Sen. Kennedy urges federal action, sheriff’s office now assisting in Seacor search
NEW ORLEANS (WVUE) - The search for the remaining Seacor Power crewmembers is going strong.
On Thursday, the Terrebonne Parish Sheriff’s Office says it will be assisting volunteer search and rescue efforts organized by the United Cajun Navy.
Volunteer rescue boats and seaplanes, fueled by donations, are searching a large area south of Cocodrie, La., where Seacor Power lifejackets and helmets washed up.
The sheriff’s office is the first government organization to assist the volunteers since the Coast Guard suspended its search on April 19.
On Wednesday, Senator John Kennedy urged the National Oceanic and Atmospheric Administration (NOAA) to relax regulations keeping shrimp boats from using trawling nets to potentially find the seven crewmembers still missing.
According to NOAA, shrimp fishermen cannot use nets with tied Turtle Excluder Devices (TEDs) for targeted recovery operations. Fishermen must remove the devices and find replacements, which Kennedy says will waste more time and cost more money.
“We simply do not have time for bureaucracy—the value of these crewmen and their grieving families demand that we prioritize their recovery above all else,” Kennedy wrote.
Kennedy asked the acting administrator of NOAA, Benjamin Friedman, to waive regulations related to TEDs and “permit Louisiana recovery volunteers to temporarily employ nets with tied TEDs.”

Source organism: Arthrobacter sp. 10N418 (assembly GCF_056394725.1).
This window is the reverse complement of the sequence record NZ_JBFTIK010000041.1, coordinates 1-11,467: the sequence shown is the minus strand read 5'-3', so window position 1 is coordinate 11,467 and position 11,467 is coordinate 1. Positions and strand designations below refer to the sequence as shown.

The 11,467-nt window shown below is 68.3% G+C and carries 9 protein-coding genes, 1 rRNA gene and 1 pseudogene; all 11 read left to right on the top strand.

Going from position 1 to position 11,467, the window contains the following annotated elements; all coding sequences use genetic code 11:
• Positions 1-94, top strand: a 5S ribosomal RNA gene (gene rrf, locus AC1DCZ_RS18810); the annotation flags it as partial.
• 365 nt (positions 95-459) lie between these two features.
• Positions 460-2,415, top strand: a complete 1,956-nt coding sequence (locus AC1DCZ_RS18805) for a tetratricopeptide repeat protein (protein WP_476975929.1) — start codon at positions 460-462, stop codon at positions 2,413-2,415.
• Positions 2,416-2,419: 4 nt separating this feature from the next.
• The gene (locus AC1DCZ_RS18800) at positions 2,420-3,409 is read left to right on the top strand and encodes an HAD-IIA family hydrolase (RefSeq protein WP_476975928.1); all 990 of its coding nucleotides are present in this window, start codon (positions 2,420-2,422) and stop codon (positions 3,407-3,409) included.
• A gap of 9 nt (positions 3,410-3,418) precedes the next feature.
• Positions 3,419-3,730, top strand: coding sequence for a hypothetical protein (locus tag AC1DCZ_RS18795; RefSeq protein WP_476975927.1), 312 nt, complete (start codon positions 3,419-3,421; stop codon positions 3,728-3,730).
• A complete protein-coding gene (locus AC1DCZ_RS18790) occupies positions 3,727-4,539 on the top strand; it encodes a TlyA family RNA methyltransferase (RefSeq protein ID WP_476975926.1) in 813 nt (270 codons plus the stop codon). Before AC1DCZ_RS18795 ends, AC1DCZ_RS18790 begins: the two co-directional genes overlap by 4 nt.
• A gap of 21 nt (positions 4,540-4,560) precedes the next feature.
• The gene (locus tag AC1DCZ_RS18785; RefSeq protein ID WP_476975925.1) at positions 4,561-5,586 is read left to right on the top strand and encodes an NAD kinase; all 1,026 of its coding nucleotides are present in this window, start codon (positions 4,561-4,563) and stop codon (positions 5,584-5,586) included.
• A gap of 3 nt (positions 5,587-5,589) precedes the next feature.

“I also ask that you immediately review any other regulations that may still be hampering recovery efforts so that we can exhaust any and all solutions that would help us recover these seven missing crewmen,” he concluded.
You can read his full letter to NOAA here.
“If Tom Cruise or a politician were out in the Gulf, the powers that be would move heaven and earth to bring them home,” Kennedy wrote on Facebook. “Well, we’re talking about something more important—Louisiana sons. The families of the Seacor Power crew have suffered deeply, and I’m urging the Biden admin to get rid of the red tape around recovery efforts for good.”
The Coast Guard has turned its attention towards recovering the vessel.
On April 23, Coast Guard Marine Inspectors went through the Seacor Eagle lift vessel for its use in removing the Seacor Power.
On April 27, officials expanded the safety zone around the capsized craft and established a 2,000-foot no-fly zone. Authorities say removal is in the planning stage and there is no timetable.
Some families have filed lawsuits against Seacor Marine.
Seacor Marine announced changes to its board of directors on April 28. Directors Charles Fabrikant and Robert D. Abendschein will not stand for re-election at the company’s annual stockholders meeting in June.
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